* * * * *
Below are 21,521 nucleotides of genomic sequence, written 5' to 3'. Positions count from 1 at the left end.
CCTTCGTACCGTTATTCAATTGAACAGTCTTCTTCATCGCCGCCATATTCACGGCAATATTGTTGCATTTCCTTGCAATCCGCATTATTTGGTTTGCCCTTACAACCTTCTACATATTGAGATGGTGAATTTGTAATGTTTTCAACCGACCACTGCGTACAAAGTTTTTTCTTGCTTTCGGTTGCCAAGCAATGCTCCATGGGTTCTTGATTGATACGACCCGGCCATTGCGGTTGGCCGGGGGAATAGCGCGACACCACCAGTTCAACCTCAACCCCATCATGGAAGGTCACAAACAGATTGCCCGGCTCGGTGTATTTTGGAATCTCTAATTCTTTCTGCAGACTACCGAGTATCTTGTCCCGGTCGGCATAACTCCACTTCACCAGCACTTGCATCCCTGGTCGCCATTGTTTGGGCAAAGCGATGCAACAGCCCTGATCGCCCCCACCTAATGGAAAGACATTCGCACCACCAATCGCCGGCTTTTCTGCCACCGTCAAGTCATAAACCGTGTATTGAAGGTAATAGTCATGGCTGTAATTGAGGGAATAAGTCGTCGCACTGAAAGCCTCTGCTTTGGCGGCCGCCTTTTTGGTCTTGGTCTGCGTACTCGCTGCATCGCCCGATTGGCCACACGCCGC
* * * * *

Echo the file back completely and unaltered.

Below are 21,521 nucleotides of genomic sequence, written 5' to 3'. Positions count from 1 at the left end.
CCTTCGTACCGTTATTCAATTGAACAGTCTTCTTCATCGCCGCCATATTCACGGCAATATTGTTGCATTTCCTTGCAATCCGCATTATTTGGTTTGCCCTTACAACCTTCTACATATTGAGATGGTGAATTTGTAATGTTTTCAACCGACCACTGCGTACAAAGTTTTTTCTTGCTTTCGGTTGCCAAGCAATGCTCCATGGGTTCTTGATTGATACGACCCGGCCATTGCGGTTGGCCGGGGGAATAGCGCGACACCACCAGTTCAACCTCAACCCCATCATGGAAGGTCACAAACAGATTGCCCGGCTCGGTGTATTTTGGAATCTCTAATTCTTTCTGCAGACTACCGAGTATCTTGTCCCGGTCGGCATAACTCCACTTCACCAGCACTTGCATCCCTGGTCGCCATTGTTTGGGCAAAGCGATGCAACAGCCCTGATCGCCCCCACCTAATGGAAAGACATTCGCACCACCAATCGCCGGCTTTTCTGCCACCGTCAAGTCATAAACCGTGTATTGAAGGTAATAGTCATGGCTGTAATTGAGGGAATAAGTCGTCGCACTGAAAGCCTCTGCTTTGGCGGCCGCCTTTTTGGTCTTGGTCTGCGTACTCGCTGCATCGCCCGATTGGCCACACGCCGC